Ideas are gathered, discussed, and evaluated collectively as a group. As the best solutions get voted on, they move on to the next step, which is prototyping.
It’s time to create. This step of the design thinking process is about using the information gathered to create low-fidelity prototypes of the intended solution.
Usability is like love. You have to care, you have to listen, and you have to be willing to change. You’ll make mistakes along the way, but that’s where growth and forgiveness come in.
– Jeffrey Zeldman, a web designer and speaker on web design, he is the co-founder of A List Apart Magazine and the Web Standards Project
Creating the best digital product that provides users with a quality experience requires a lot of time and effort. This part of the process is to guarantee that the problems your users experience are reduced, if not eliminated.
The Difference Between Design Thinking & Brainstorming
If you’re new to design thinking, you might mistake it for a simple brainstorming process. Businesses might not be able to identify the unique features of design thinking at first and might choose to neglect the concept altogether.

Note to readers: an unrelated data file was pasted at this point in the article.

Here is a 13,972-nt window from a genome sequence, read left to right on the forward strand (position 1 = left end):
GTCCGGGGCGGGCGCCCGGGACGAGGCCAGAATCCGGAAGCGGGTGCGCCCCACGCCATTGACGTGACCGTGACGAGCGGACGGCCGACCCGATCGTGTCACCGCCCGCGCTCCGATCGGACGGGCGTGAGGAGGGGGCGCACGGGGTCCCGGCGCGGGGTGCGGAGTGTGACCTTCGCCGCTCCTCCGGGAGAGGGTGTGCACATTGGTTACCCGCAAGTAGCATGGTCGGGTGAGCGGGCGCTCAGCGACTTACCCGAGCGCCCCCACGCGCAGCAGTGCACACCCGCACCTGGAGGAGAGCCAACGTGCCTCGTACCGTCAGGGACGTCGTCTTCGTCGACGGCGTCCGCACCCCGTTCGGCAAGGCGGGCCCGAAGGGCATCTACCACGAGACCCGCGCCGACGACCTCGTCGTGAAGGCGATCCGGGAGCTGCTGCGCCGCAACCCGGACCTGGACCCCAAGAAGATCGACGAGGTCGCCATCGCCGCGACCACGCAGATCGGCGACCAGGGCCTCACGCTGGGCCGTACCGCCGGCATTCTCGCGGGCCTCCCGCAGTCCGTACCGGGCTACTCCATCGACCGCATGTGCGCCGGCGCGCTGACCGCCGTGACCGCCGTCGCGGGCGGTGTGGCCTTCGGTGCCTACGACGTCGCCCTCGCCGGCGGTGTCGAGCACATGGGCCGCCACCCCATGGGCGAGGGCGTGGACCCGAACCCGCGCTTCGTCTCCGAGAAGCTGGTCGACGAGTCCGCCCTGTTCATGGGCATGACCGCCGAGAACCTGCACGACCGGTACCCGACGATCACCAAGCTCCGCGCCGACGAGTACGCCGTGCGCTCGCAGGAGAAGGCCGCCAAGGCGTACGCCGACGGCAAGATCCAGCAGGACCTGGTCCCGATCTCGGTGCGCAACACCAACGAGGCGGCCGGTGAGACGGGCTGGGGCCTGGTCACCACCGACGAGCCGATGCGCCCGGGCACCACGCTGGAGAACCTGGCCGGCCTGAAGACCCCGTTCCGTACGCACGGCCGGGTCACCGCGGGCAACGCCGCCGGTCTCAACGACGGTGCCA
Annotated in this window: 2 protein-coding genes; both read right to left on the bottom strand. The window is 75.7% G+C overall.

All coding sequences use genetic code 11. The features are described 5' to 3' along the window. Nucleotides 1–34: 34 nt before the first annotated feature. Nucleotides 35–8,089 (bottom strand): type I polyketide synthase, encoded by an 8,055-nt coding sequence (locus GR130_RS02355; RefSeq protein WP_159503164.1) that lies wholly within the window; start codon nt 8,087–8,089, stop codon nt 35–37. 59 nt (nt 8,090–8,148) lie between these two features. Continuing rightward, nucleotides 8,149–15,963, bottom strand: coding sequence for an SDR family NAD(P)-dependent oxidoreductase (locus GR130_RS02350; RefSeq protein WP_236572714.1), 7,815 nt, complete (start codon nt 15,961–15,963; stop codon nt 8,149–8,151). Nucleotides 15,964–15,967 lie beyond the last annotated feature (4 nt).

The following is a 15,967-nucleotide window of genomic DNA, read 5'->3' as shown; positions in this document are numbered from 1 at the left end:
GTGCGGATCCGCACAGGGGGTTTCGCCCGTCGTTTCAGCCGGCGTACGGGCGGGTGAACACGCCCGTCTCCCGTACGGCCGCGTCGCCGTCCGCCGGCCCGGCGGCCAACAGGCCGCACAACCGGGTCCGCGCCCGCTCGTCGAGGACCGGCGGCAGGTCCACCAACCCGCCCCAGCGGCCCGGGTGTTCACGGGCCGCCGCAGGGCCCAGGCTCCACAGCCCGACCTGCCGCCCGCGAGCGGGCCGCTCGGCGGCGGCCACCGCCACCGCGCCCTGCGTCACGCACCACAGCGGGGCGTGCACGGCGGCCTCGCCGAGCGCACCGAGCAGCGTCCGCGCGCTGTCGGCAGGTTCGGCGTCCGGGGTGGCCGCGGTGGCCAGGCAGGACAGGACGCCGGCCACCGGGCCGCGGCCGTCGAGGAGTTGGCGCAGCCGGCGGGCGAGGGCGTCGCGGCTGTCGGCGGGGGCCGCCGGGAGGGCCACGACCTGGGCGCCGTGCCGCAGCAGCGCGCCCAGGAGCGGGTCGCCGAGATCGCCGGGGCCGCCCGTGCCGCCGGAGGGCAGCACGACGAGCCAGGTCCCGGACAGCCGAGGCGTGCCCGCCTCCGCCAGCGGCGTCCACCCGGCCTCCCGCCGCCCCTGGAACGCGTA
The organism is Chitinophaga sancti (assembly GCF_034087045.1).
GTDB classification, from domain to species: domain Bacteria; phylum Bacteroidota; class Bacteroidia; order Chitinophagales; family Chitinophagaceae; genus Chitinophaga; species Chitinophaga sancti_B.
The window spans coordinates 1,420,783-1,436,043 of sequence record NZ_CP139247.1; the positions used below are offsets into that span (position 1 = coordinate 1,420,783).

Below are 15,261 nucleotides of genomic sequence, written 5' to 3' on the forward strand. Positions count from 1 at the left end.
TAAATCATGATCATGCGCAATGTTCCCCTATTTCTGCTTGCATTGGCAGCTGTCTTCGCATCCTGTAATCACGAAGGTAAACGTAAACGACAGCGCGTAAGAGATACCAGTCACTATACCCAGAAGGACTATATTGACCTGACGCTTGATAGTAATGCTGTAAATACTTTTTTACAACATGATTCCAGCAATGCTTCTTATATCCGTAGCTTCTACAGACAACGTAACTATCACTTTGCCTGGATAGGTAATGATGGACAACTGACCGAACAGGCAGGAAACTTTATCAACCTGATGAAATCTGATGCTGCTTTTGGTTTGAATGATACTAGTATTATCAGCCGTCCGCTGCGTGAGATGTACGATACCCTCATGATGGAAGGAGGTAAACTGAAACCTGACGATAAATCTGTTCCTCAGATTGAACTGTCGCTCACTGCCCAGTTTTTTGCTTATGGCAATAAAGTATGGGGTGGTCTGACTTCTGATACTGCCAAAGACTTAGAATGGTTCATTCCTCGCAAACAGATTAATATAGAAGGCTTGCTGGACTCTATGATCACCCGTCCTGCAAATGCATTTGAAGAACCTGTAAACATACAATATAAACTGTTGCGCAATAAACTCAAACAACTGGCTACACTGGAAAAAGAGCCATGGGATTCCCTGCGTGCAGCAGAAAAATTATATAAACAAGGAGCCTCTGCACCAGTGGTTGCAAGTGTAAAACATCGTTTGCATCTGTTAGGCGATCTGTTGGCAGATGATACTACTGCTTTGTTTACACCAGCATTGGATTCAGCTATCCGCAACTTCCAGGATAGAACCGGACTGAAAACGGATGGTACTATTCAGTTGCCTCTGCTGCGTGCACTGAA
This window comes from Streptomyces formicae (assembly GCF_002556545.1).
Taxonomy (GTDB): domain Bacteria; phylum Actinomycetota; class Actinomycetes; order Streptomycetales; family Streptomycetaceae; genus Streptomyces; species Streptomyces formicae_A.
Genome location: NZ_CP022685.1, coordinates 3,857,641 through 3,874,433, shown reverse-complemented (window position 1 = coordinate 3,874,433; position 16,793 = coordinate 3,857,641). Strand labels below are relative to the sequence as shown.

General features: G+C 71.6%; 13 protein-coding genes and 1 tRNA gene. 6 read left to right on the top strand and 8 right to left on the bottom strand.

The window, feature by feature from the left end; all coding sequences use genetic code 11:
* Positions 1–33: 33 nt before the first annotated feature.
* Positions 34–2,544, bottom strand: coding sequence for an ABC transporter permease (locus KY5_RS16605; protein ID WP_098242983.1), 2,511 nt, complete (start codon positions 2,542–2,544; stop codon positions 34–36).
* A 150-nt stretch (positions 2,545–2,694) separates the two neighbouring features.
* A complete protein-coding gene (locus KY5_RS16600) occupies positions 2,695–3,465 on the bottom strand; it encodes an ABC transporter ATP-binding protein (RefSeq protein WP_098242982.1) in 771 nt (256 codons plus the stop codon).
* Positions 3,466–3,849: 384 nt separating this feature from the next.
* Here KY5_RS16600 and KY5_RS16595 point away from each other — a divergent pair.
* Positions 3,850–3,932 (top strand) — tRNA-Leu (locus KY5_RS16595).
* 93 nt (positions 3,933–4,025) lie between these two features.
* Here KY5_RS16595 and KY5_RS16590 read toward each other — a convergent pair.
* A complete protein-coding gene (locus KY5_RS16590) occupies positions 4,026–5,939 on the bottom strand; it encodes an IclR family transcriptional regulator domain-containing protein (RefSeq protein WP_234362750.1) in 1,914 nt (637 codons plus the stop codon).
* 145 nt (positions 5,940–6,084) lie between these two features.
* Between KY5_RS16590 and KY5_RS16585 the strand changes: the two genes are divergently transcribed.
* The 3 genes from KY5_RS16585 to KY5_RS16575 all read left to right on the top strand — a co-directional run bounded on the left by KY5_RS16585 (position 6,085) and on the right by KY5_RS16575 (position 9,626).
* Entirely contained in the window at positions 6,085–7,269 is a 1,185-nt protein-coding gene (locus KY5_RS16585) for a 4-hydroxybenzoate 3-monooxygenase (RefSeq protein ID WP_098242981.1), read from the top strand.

Here are five things that set design thinking apart from brainstorming:
1. Reliance on structure
Brainstorming can often become unfocused as it is relatively casual. In contrast, design thinking requires more structure to maintain a more focused, user-centered solution.
2. Definition of the problem
Unlike brainstorming, the design-thinking process defines problems solely based on users.
3. Feedback-driven refinement
The design-thinking process gives an opportunity for rapid prototyping, meaning low-and mid-fidelity solutions are churned out and tested constantly, allowing for direct and meaningful feedback.
4. More time investment
The design-thinking process is more time-consuming than just running a quick brainstorming session. But in the end, it saves time because design changes are made early on in the product life cycle.
Although they may seem similar at first glance, the design-thinking process is superior as it produces successful results due to the guidance, structure, and feedback-driven refinements it offers.
How Design Thinking Supports UX Design
Businesses around the globe are undergoing a digital transformation. One of the approaches to digital transformation has been adopting the design-thinking process. In fact, 75 percent of organizations reported that they use design thinking.